Stanford's alumni magazine, titled — you guessed it! — Stanford Magazine, ran a great story on the d.school a few weeks ago. The article speaks with my teacher/mentor/colleague/friend/hero David Kelley and others about not only the d.school, but on living your life well, and on the notion of achieving creative confidence (here's a secret: those last two items are deeply related).
It's definitely worth your time to read through the article. I really liked this quote from Stanford President John Hennessy:
Creativity represents an important characteristic that we would seek to inculcate in our students, and obviously one that's harder to put a firm framework around. It's unlike teaching some analytical method. Will a bridge stay up? Well, we know what to teach. You teach physics, you teach some mathematics and you can do the analysis.
It's much harder to teach creativity. [It involves] multiple routes, multiple approaches and, obviously, it's virtually impossible to test whether or not you've succeeded. The measure of success is likely to come long after, not unlike many of the other things we try to teach: To prepare students to be educated citizens, to prepare them for dealing with people from diverse and different walks of life. Those are things that play out over a long time, whether or not we've done a good job.
During my time as an undergraduate at Stanford, I was very fortunate to be able to pursue two degrees, obtaining both a bachelor of science in engineering and a bachelor of arts in a multidisciplinary program called Values, Technology, Science and Society [VTSS] (it is now called STS and is one of the biggest programs on campus, though when I was there it was quite small). I spent a lot of time in the library. Though VTSS sounds like something very technical in nature, it was actually an incredibly rich humanities experience, with a focus on topics which, if you've spent any time around this blog, you know that I love. For example, my honors thesis was on the origins and development of the Ferrari aesthetic, looking at how meaning was created in Maranello via the mechanisms of storytelling, racing, and panel beating. My VTSS teachers were an incredible group of people, really inspirational, and they helped me build up my creative confidence in myriad ways. VTSS also gave me a way to take all of the product design classes with David Kelley which I otherwise would not have been able to do had I just pursued my engineering degree alone.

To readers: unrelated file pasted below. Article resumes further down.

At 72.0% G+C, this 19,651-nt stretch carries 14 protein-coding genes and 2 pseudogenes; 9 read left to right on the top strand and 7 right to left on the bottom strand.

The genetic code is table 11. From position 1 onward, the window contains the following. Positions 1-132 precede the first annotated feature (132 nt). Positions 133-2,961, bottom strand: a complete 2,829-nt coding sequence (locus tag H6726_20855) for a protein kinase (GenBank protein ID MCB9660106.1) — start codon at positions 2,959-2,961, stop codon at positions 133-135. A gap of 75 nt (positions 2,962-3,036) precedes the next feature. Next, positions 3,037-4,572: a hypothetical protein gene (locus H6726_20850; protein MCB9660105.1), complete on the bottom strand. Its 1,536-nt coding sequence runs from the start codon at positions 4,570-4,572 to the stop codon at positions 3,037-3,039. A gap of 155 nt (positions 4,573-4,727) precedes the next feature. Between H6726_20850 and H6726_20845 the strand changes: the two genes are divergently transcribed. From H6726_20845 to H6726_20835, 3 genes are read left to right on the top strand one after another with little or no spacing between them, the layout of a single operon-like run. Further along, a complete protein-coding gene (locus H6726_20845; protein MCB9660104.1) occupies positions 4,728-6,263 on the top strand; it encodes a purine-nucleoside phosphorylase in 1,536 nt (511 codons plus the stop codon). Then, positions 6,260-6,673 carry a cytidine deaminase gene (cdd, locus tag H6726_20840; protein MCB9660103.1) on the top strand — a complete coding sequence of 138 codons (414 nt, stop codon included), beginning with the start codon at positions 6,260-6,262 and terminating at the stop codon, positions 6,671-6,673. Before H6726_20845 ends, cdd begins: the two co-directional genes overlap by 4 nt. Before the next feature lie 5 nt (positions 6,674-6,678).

I bring all of this up because I do feel that Professor Kelley helped, in Hennessy's words, to prepare me to be an educated citizen, to prepare me for dealing with people from diverse and different walk of life. If the d.school had been around while I was there, I wouldn't have had to get the two degrees (though I would have anyway, as I'm always "doing both"). For me, as someone who was part of the founding team at the d.school, and who remains extremely passionate and optimistic about its mission and potential in the world — it is an experiment still in its very early days — it's very gratifying to see that mission be couched in these terms. Ultimately, we are not teaching folks to be designers, we are helping them realize their potential as citizens and as happy, productive human beings. Awesome.
I'll leave you with this recent d.school video which has students telling it all in their own words:
d.school bootcamp: the student experience from Stanford d.school
Thanks so much for this terrific post about the d.school and the Stanford Mag article. As someone who graduated around the same time as you (’94), I wish the d.school had been in action then, too. I would’ve loved the interdisciplinary approach to creativity.
-MeiMei Fox, ’94, MA ’95
Social Web Community Manager
Stanford Alumni Association